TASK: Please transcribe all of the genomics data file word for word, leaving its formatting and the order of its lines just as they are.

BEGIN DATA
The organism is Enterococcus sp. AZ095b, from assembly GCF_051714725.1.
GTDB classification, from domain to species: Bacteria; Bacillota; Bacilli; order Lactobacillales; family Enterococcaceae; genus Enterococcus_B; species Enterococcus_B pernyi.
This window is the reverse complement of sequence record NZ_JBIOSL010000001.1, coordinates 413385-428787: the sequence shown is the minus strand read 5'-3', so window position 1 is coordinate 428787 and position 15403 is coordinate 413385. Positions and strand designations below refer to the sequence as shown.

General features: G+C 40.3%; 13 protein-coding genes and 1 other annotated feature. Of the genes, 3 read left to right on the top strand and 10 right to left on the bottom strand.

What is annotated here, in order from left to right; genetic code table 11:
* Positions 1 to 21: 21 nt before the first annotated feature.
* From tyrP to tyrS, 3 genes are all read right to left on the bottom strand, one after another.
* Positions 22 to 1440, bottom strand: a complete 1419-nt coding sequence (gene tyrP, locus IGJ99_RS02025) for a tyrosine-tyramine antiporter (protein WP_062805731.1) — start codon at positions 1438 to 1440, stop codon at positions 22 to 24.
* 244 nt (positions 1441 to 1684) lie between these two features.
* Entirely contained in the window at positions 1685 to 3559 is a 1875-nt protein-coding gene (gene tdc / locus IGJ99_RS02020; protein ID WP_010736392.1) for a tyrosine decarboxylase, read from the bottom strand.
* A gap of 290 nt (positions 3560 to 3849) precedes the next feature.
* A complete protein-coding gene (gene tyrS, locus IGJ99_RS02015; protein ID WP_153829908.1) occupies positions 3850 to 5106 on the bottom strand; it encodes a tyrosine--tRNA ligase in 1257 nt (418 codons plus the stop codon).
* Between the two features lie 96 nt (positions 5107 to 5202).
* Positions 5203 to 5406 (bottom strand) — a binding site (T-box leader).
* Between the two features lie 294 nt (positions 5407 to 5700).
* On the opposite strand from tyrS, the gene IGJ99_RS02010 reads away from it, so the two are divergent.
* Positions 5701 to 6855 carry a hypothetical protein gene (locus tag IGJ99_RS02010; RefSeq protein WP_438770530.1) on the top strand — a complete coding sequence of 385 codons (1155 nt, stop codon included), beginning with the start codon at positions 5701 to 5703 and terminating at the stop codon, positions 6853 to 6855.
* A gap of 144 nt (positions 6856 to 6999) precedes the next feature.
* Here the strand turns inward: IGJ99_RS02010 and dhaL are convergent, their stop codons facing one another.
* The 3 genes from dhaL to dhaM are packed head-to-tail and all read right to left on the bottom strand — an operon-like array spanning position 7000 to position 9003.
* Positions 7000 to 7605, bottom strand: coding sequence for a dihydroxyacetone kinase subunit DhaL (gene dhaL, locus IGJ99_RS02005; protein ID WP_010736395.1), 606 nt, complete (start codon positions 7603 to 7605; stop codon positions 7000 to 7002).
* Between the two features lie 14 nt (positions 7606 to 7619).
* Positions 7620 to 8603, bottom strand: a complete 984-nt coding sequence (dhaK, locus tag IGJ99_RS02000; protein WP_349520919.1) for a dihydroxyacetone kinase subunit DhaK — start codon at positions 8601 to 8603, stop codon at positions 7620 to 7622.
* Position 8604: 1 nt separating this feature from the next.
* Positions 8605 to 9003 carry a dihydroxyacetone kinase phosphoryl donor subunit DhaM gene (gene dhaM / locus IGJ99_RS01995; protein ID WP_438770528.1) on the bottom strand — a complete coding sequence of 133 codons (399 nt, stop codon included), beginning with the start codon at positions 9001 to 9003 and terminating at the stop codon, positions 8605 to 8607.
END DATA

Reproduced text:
The organism is Enterococcus sp. AZ095b, from assembly GCF_051714725.1.
GTDB classification, from domain to species: Bacteria; Bacillota; Bacilli; order Lactobacillales; family Enterococcaceae; genus Enterococcus_B; species Enterococcus_B pernyi.
This window is the reverse complement of sequence record NZ_JBIOSL010000001.1, coordinates 413385-428787: the sequence shown is the minus strand read 5'-3', so window position 1 is coordinate 428787 and position 15403 is coordinate 413385. Positions and strand designations below refer to the sequence as shown.

General features: G+C 40.3%; 13 protein-coding genes and 1 other annotated feature. Of the genes, 3 read left to right on the top strand and 10 right to left on the bottom strand.

What is annotated here, in order from left to right; genetic code table 11:
* Positions 1 to 21: 21 nt before the first annotated feature.
* From tyrP to tyrS, 3 genes are all read right to left on the bottom strand, one after another.
* Positions 22 to 1440, bottom strand: a complete 1419-nt coding sequence (gene tyrP, locus IGJ99_RS02025) for a tyrosine-tyramine antiporter (protein WP_062805731.1) — start codon at positions 1438 to 1440, stop codon at positions 22 to 24.
* 244 nt (positions 1441 to 1684) lie between these two features.
* Entirely contained in the window at positions 1685 to 3559 is a 1875-nt protein-coding gene (gene tdc / locus IGJ99_RS02020; protein ID WP_010736392.1) for a tyrosine decarboxylase, read from the bottom strand.
* A gap of 290 nt (positions 3560 to 3849) precedes the next feature.
* A complete protein-coding gene (gene tyrS, locus IGJ99_RS02015; protein ID WP_153829908.1) occupies positions 3850 to 5106 on the bottom strand; it encodes a tyrosine--tRNA ligase in 1257 nt (418 codons plus the stop codon).
* Between the two features lie 96 nt (positions 5107 to 5202).
* Positions 5203 to 5406 (bottom strand) — a binding site (T-box leader).
* Between the two features lie 294 nt (positions 5407 to 5700).
* On the opposite strand from tyrS, the gene IGJ99_RS02010 reads away from it, so the two are divergent.
* Positions 5701 to 6855 carry a hypothetical protein gene (locus tag IGJ99_RS02010; RefSeq protein WP_438770530.1) on the top strand — a complete coding sequence of 385 codons (1155 nt, stop codon included), beginning with the start codon at positions 5701 to 5703 and terminating at the stop codon, positions 6853 to 6855.
* A gap of 144 nt (positions 6856 to 6999) precedes the next feature.
* Here the strand turns inward: IGJ99_RS02010 and dhaL are convergent, their stop codons facing one another.
* The 3 genes from dhaL to dhaM are packed head-to-tail and all read right to left on the bottom strand — an operon-like array spanning position 7000 to position 9003.
* Positions 7000 to 7605, bottom strand: coding sequence for a dihydroxyacetone kinase subunit DhaL (gene dhaL, locus IGJ99_RS02005; protein ID WP_010736395.1), 606 nt, complete (start codon positions 7603 to 7605; stop codon positions 7000 to 7002).
* Between the two features lie 14 nt (positions 7606 to 7619).
* Positions 7620 to 8603, bottom strand: a complete 984-nt coding sequence (dhaK, locus tag IGJ99_RS02000; protein WP_349520919.1) for a dihydroxyacetone kinase subunit DhaK — start codon at positions 8601 to 8603, stop codon at positions 7620 to 7622.
* Position 8604: 1 nt separating this feature from the next.
* Positions 8605 to 9003 carry a dihydroxyacetone kinase phosphoryl donor subunit DhaM gene (gene dhaM / locus IGJ99_RS01995; protein ID WP_438770528.1) on the bottom strand — a complete coding sequence of 133 codons (399 nt, stop codon included), beginning with the start codon at positions 9001 to 9003 and terminating at the stop codon, positions 8605 to 8607.